Why did India decide not to join the RCEP agreement?

NEW DELHI: The Indian government announced Monday its decision not to join the 16 nations Regional Integral Economic Association (RCEP), as the negotiations did not address New Delhi's concerns, sources said.

The current form of the RCEP Agreement does not fully reflect the basic spirt and the agreed guiding principles of RCEP. It also does not address satisfactorily India's outstanding issues and concerns In such a situation, it is not possible for India to join RCEP Agreement ," top government sources said.

India's position is a mixture of pragmatism, the need to safeguard the interests of the poor and the effort to give an advantage to the Indian services sector. Although it did not shy away from opening up to global competition in all sectors, India firmly defended a favorable outcome for all countries and all sectors.

Here are some key points:

* India played in the lead, emphasizing the need to address India's concerns about trade deficits and the need for other countries to open their markets to Indian services and investments.

* India was constant in raising its problems from day one during the RCEP negotiations. The issues on which the government made its position clear included the threat of circumvention of the Rules of Origin due to the tariff difference. It also promoted a fair agreement that addressed the problems of the trade deficit and the opening of services.

* In its negotiations, the government requested safeguard mechanisms to prevent sudden increases in imports and safeguard the interests of national industry and also raised the unfeasibility of MFN obligations in which it would be obliged to grant similar benefits to RCEP countries that granted to others.

* There were also no credible guarantees for India about market access and non-tariff barriers. In addition, I had very valid concerns about maintaining 2014 as the base year for tariff reductions.

* In his speech at the RCEP summit, Prime Minister Narendra Modi said: India advocates greater regional integration, as well as freer trade and adherence to a rules-based international order. India has been actively, constructively and significantly involved in the RCEP negotiations since the beginning. India has worked for the precious goal of achieving balance, in the spirit of giving and receiving.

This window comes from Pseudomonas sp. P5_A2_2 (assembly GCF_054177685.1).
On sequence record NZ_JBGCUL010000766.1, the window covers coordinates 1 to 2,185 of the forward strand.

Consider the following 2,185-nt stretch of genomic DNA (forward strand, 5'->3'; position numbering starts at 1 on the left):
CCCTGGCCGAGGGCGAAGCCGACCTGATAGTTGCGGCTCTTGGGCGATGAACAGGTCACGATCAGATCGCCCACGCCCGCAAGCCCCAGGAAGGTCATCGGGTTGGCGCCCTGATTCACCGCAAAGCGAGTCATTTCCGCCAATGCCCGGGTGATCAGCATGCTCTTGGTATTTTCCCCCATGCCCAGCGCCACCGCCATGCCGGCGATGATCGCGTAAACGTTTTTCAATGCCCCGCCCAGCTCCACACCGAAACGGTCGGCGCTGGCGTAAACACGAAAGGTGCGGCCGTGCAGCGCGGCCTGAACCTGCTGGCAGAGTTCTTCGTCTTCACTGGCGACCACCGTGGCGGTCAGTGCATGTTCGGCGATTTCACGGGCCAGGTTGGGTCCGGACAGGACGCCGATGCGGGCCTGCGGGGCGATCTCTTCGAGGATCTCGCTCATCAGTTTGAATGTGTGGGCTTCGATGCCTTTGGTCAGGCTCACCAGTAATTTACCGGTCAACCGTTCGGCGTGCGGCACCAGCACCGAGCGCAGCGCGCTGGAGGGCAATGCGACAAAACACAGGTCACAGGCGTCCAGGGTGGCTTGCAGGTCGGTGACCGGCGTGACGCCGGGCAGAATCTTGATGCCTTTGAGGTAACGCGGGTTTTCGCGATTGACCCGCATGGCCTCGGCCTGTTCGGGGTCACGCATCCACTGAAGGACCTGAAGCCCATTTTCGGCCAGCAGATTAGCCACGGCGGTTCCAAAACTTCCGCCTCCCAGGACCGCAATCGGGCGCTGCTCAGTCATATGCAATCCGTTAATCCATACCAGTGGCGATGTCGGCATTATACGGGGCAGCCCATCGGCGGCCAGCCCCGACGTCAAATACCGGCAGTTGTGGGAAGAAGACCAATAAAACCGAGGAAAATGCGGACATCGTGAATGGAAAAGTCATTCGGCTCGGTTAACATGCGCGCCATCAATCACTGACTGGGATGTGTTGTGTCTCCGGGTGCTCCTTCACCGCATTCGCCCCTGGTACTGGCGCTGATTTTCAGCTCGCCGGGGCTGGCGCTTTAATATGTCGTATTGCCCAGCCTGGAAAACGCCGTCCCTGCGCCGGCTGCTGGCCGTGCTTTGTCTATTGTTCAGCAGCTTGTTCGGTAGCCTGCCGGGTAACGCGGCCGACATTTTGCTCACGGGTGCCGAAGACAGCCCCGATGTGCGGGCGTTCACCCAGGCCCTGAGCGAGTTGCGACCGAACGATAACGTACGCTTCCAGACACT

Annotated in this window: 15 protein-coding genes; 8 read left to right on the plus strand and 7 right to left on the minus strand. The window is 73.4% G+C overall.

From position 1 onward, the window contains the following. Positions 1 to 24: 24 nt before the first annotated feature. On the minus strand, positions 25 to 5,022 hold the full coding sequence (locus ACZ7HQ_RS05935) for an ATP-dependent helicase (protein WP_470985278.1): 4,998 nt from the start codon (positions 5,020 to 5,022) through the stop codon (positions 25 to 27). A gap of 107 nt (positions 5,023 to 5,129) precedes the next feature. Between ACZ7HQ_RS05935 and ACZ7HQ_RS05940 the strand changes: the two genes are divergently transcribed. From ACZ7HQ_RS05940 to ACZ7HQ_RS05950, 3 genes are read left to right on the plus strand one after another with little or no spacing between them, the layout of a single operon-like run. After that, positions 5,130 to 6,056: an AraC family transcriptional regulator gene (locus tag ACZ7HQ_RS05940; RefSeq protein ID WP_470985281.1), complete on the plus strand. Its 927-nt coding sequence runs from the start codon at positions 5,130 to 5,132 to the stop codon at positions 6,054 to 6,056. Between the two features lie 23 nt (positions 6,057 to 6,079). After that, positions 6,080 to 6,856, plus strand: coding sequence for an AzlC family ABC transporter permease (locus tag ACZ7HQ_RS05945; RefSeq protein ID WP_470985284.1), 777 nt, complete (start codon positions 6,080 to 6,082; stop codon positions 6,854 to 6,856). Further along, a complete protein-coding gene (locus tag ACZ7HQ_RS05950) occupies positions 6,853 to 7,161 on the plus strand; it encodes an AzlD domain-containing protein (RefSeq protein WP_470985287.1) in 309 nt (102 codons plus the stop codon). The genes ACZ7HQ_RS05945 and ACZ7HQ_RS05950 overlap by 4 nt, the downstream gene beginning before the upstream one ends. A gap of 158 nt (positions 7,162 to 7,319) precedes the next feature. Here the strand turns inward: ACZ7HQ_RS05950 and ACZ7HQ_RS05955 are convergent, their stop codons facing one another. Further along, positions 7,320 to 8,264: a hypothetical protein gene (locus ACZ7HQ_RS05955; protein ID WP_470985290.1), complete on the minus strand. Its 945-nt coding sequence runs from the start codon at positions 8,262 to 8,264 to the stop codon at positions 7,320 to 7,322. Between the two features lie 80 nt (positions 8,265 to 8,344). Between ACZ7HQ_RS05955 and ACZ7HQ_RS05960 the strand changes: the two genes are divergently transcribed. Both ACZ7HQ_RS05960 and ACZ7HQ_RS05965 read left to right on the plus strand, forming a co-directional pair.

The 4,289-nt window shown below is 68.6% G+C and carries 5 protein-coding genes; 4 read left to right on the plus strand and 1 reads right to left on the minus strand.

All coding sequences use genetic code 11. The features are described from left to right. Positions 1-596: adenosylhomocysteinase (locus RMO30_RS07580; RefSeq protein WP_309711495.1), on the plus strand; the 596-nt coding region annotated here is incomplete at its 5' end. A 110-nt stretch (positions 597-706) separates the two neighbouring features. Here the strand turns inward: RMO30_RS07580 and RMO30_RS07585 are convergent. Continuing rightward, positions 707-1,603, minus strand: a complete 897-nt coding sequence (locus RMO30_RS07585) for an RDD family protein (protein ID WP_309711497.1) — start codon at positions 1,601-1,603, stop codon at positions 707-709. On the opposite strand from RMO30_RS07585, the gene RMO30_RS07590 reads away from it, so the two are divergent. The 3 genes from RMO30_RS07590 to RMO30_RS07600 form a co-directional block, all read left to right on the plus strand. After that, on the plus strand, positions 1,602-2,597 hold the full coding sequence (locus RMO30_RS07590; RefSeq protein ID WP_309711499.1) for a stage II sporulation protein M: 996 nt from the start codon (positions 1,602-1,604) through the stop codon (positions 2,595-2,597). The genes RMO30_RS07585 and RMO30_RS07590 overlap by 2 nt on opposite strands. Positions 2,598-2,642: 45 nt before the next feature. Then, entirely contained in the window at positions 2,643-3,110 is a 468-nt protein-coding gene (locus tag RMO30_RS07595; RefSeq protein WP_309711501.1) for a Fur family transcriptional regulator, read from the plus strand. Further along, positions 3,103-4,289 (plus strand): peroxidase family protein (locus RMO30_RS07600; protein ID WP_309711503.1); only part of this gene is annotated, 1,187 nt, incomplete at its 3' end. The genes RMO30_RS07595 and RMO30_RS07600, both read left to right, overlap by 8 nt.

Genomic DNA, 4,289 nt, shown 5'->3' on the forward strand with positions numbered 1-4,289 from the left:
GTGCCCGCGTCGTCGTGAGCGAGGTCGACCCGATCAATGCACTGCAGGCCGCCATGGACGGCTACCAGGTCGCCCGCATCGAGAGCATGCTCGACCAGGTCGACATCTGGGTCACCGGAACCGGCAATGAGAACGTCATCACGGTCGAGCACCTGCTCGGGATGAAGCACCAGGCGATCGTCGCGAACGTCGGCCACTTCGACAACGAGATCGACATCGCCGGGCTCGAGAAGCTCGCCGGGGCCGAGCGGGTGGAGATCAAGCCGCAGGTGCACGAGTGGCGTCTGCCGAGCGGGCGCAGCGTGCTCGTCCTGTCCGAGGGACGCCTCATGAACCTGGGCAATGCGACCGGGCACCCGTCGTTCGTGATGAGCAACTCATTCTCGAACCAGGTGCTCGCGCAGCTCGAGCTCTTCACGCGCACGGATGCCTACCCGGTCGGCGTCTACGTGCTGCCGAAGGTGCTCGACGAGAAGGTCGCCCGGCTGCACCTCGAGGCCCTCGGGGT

* Cuando mido el RCEP Agreement con respecto a los intereses de todos los indios, no obtengo una respuesta positiva. Por lo tanto, ni el Talismán de Gandhiji ni mi propia conciencia me permiten unirme a RCEP. PM Modi additional.

* The government of India during UPA opened 74% of its market to ASEAN countries, but richer countries such as Indonesia opened only 50% for India. He also agreed to explore an India-China FTA in 2007 and join the RCEP negotiations with China in 2011-12. However, the impact of these decisions resulted in a greater trade deficit with the RCEP nations: from $ 7 billion in 2004 to $ 78 billion in 2014.

* The domestic industry is still reeling under the impact of these decisions. The government under PM Modi has sought to solve these issues and negotiations are in process. Therefore, it is evident that a further unequal deal under RCEP could not be signed without resolving past issues in previous FTAs ​​including Asean and ensuring a strict and fair framework in RCEP.

* Bad negotiations under the previous FTA government caused damage to Indian industry and led to a distorted trade balance. India has already reached an agreement in Asean for a review of the FTA.

* A joint working group is discussing the issues that will be addressed in the Japan FTA on 11/18 and will also discuss the FTA review. Various industries, especially farmers, the small-scale sector and the handloom, benefit from decisions made on imports.

* An adequate 5 percent safeguard right has been imposed on palm oil to address increased imports and protect the interest of the national industry. This will also benefit Indian farmers.

* To guarantee a remunerative price to farmers, the importation of peas and legumes has been restricted and the importation of only 4 lakh MT from Toor and 3 lakh MT from Moong and Urad has been allowed for the fiscal year 2019-20.

* India has been at the vanguard in protecting the interests of the poor especially agriculture sector. The country managed to protect its farmers' interests and ensure food security for its poor in WTO in Buenos Aires under PM Modi.

* The Steel Import Monitoring System (SIMS) was launched to monitor the import of steel. This will allow timely political interventions and all interested parties will have advance information on the imports of different steel products.

* Under PM Modi, India has become one of the world's most open economies with very few barriers to trade both tariff and non-tariff. It is exploring trade agreements with USA and European Union, where Indian industry and services will be competitive and benefit from access to large developed markets.